Societal Challenges

Redefine retirement by curing or preventing dementia

May 3, 2016
By Sally Greengross

Curing or preventing dementia has the potential to save trillions and greatly improve retirement for all.

To reinvent retirement for the 21st century we will have to solve the principal health challenges that act as barriers to active aging later in life and that force employees to leave the workplace early. Chief among these health concerns is dementia, particularly Alzheimer’s disease, which, due to its near perfect correlation with age, is on track to becoming the fiscal nightmare of our time, impacting individuals, families, and governments. Although we are improving care, the need for a cure is even more crucial as the number of those living over the age of 85 increases, an age group that has a 50% chance of getting dementia. The global annual cost of dementia as of 2015 is estimated to be $818bn, which is more than 1% of the world’s GDP, and the cost of the condition will rise to $2tn by 2030. The fears, costs and consequences of dementia must be overcome if we are going to truly thrive after the age of 60.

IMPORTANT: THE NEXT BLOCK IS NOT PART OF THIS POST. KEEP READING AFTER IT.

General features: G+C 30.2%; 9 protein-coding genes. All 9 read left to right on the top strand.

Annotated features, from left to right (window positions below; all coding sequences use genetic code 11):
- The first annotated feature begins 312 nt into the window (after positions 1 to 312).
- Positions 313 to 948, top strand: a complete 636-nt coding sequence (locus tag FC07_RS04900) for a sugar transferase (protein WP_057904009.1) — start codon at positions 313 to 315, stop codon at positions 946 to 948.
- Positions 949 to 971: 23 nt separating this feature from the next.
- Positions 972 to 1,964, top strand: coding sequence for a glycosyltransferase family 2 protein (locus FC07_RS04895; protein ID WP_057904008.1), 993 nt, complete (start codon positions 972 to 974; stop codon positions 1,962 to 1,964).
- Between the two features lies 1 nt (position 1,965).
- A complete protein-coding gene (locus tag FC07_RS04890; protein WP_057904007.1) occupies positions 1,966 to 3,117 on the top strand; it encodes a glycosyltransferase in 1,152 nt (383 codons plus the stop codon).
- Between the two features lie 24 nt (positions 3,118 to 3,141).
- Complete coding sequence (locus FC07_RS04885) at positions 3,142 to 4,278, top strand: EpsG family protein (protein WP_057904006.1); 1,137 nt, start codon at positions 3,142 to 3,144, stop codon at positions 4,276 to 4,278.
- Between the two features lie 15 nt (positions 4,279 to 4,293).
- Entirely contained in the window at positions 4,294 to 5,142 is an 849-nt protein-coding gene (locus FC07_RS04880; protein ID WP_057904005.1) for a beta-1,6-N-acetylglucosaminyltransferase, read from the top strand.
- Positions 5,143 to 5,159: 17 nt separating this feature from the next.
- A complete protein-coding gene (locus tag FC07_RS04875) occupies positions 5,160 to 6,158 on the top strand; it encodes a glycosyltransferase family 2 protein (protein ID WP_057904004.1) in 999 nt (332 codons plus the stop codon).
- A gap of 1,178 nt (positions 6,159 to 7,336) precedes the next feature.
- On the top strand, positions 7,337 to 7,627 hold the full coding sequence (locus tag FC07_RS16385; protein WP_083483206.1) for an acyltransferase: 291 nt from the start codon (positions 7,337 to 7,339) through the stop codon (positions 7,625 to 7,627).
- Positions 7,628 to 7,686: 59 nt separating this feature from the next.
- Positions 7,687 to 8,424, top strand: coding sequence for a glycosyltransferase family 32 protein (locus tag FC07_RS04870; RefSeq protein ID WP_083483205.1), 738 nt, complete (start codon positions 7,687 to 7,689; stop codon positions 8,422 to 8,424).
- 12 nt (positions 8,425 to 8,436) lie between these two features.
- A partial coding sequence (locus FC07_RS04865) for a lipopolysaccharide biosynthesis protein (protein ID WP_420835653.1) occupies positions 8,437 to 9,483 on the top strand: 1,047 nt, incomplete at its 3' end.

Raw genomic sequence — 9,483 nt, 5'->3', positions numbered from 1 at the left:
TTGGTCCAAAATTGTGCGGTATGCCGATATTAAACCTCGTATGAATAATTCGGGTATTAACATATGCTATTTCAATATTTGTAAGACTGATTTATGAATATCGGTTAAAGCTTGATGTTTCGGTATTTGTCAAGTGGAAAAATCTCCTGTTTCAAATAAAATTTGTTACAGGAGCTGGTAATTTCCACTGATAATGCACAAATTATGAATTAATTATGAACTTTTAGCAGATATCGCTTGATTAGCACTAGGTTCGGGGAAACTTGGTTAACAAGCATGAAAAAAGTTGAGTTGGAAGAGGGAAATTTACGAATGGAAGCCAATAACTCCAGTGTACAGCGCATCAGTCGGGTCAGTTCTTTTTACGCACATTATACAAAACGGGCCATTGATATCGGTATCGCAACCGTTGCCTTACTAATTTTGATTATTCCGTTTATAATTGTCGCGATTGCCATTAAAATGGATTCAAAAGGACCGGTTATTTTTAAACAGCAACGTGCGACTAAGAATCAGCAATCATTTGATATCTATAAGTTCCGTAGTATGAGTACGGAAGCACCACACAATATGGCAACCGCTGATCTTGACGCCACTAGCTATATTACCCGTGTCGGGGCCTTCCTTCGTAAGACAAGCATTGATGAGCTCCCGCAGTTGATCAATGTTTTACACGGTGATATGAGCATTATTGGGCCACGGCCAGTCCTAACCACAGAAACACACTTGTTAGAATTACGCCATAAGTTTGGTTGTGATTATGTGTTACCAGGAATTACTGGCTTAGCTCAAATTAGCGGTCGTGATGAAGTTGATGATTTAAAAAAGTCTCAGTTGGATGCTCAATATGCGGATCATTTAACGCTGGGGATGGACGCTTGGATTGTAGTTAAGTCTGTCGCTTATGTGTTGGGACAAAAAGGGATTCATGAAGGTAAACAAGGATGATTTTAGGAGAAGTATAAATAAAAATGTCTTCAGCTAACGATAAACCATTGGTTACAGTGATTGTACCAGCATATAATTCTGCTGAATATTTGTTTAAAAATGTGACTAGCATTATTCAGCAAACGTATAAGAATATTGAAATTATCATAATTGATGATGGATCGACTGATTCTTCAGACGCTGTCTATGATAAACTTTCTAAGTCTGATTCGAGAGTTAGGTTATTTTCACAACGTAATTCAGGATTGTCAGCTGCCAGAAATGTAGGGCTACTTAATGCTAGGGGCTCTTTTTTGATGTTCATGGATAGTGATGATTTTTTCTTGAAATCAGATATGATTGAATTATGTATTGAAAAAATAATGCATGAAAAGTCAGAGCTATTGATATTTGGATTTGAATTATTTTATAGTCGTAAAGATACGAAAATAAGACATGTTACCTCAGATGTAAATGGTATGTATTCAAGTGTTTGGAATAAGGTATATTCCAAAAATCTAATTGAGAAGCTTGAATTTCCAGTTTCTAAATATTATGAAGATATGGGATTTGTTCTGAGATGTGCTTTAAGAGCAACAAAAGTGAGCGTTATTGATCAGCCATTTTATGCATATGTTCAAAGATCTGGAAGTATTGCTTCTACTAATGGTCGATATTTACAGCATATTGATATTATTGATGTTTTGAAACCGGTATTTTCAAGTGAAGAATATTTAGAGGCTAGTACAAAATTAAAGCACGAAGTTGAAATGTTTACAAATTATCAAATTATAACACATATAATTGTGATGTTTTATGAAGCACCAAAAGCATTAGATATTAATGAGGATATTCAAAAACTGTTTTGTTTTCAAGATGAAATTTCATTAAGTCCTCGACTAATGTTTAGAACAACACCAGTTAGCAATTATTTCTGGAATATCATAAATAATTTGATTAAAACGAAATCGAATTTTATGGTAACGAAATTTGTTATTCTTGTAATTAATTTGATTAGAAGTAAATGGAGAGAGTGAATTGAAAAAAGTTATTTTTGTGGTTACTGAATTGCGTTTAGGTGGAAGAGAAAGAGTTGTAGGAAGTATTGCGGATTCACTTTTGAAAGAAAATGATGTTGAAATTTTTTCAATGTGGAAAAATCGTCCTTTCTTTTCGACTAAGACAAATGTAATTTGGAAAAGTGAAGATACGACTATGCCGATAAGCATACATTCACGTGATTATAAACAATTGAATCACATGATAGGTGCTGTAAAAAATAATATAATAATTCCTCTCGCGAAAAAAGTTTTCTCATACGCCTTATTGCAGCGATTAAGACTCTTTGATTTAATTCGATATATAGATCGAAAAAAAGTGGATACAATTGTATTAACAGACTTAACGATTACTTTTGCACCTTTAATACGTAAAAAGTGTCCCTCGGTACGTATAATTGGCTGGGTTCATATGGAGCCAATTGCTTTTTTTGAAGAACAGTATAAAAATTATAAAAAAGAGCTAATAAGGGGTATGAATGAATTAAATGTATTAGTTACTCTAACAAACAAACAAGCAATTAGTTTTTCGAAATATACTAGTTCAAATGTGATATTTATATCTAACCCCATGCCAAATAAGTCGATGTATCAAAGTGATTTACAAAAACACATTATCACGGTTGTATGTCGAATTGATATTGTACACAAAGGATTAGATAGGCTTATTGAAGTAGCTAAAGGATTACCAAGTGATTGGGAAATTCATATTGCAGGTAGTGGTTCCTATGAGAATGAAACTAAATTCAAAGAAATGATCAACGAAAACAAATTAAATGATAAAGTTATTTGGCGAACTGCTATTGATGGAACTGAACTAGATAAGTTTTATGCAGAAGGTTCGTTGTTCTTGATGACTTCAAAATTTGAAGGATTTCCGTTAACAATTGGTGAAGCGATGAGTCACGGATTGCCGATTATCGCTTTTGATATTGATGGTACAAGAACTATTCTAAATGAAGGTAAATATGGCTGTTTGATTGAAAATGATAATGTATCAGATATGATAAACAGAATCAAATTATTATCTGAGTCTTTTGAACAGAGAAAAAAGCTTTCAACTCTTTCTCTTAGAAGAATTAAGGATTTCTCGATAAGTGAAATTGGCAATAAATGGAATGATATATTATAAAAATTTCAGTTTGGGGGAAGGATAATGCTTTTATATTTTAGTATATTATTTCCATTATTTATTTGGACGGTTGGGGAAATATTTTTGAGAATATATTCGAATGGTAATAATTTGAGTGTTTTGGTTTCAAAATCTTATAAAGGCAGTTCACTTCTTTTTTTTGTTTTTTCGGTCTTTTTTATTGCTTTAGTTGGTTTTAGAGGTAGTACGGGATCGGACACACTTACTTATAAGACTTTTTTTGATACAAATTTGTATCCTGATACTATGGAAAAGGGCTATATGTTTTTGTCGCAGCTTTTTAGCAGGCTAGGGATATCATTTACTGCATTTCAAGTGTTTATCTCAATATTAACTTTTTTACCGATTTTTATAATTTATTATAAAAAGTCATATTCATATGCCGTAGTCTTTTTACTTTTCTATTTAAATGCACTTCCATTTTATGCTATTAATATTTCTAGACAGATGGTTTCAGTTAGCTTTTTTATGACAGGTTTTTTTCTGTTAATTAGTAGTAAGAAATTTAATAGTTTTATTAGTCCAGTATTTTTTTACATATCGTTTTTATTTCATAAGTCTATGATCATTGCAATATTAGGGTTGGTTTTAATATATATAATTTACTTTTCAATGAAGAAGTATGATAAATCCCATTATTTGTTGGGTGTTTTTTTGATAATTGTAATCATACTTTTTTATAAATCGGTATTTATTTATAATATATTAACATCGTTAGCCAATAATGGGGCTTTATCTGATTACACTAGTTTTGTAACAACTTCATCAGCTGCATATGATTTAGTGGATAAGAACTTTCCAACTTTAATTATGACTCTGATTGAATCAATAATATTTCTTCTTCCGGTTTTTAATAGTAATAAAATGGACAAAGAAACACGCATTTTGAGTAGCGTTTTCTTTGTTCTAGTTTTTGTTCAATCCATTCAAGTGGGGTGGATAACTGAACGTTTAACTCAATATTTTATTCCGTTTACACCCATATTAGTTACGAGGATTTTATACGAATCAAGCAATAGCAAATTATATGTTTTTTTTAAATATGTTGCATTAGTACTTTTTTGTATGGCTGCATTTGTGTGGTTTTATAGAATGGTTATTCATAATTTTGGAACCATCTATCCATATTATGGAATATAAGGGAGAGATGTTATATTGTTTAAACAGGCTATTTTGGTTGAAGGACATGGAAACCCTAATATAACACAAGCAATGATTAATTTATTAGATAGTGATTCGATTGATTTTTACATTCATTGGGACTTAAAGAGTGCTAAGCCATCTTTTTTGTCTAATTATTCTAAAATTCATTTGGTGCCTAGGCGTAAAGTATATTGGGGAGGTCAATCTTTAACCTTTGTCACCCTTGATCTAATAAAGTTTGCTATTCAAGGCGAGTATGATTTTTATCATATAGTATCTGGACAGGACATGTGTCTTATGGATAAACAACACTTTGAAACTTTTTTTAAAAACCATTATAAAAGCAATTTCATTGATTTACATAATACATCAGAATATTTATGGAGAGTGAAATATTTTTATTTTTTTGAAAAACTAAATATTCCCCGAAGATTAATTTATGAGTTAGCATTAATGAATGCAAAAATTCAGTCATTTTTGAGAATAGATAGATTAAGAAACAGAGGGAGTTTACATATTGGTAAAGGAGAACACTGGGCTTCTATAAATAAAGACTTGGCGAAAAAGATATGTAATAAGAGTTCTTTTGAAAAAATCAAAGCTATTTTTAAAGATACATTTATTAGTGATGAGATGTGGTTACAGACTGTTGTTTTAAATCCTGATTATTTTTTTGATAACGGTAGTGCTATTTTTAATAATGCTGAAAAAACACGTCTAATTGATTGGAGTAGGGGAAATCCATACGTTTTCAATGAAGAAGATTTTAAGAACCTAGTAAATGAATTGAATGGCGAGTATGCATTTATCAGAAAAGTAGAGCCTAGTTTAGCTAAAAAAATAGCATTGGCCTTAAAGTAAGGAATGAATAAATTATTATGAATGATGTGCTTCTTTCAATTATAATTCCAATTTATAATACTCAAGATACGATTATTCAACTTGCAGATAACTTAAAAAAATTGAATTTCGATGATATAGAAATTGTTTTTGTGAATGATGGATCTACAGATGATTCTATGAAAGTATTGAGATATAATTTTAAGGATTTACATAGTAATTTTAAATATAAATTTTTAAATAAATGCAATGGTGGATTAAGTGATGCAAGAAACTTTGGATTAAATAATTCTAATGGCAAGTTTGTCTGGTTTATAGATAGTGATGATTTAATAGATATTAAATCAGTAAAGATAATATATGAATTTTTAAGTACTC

It will be crucial to have a massive global effort that involves cross-sector collaboration and innovative partnerships to foster ground-breaking ideas and developments in the prevention, treatment and cure of this disease. We must approach this as an enemy to be defeated that will require a global, dedicated alliance.

Sally Greengross

About the author

Sally Greengross
The Baroness Greengross OBE, House of Lords, Parliament of the UK

Baroness Sally Greengross has been a crossbench (independent) member of the House of Lords since 2000 and co-chairs five All-Party Parliamentary Groups: Dementia, Corporate Social Responsibility, Intergenerational Futures, Continence Care and Ageing and Older People. She is the Vice Chair of the All-Party Parliamentary Group on Choice at the End of Life, and is Treasurer of the All-Party Parliamentary Group on Equalities. Greengross is Chief Executive of the International Longevity Centre – UK; Co-President of the ILC Global Alliance; and was a Commissioner for the Equality and Human Rights Commission from 2006-12.